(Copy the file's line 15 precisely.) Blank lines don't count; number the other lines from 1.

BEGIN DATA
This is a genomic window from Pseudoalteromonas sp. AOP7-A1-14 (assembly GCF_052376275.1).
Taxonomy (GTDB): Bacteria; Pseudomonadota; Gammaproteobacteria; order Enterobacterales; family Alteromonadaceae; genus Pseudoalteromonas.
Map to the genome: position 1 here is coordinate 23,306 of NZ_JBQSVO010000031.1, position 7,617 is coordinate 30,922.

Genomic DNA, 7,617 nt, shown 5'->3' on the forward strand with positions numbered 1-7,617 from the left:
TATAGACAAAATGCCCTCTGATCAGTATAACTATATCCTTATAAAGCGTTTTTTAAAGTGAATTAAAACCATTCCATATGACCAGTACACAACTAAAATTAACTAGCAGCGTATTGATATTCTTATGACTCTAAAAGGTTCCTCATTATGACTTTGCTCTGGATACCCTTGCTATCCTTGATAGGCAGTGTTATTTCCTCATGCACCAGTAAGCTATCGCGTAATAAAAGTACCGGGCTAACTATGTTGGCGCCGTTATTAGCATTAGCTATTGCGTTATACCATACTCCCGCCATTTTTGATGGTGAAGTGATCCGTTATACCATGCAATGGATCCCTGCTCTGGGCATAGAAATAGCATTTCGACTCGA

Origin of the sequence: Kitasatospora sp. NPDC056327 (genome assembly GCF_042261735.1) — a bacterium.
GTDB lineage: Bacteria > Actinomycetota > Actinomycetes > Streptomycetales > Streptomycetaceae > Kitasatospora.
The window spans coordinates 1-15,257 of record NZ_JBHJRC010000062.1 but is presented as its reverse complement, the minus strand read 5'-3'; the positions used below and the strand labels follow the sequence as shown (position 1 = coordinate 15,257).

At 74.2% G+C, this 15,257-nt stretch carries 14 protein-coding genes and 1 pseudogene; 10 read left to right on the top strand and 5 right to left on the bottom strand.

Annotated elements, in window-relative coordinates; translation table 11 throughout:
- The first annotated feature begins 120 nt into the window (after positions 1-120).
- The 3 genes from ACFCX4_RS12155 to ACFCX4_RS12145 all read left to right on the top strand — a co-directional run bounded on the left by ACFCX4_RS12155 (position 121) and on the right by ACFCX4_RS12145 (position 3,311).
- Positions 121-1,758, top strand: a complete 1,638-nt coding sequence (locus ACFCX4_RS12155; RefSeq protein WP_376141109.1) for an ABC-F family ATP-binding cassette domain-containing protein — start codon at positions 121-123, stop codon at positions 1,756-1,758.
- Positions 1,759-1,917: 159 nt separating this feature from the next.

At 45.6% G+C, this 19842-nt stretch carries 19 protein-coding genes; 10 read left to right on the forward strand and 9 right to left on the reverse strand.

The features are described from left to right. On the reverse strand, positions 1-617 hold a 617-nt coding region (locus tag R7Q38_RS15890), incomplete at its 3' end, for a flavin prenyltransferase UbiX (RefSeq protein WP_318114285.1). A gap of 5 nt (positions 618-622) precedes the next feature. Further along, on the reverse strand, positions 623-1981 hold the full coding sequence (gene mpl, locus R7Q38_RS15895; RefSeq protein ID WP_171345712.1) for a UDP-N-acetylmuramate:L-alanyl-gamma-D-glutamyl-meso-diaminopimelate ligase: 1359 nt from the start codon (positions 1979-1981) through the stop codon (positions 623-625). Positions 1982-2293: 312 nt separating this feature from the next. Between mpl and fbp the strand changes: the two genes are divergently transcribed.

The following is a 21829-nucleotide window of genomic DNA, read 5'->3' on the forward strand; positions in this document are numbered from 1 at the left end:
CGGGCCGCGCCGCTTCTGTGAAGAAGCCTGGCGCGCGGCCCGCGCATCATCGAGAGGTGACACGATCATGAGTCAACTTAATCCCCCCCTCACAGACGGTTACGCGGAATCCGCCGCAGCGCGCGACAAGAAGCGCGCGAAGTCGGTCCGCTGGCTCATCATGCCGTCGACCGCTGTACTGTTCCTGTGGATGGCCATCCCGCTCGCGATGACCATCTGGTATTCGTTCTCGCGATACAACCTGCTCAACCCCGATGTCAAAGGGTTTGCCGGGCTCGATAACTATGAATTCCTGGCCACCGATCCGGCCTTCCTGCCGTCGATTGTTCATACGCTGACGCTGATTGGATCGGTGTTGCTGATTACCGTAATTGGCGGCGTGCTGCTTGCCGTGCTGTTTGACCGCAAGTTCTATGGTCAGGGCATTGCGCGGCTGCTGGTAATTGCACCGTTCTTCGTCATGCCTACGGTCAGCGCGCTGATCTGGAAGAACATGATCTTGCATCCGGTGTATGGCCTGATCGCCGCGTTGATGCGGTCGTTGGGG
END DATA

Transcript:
At 45.6% G+C, this 19842-nt stretch carries 19 protein-coding genes; 10 read left to right on the forward strand and 9 right to left on the reverse strand.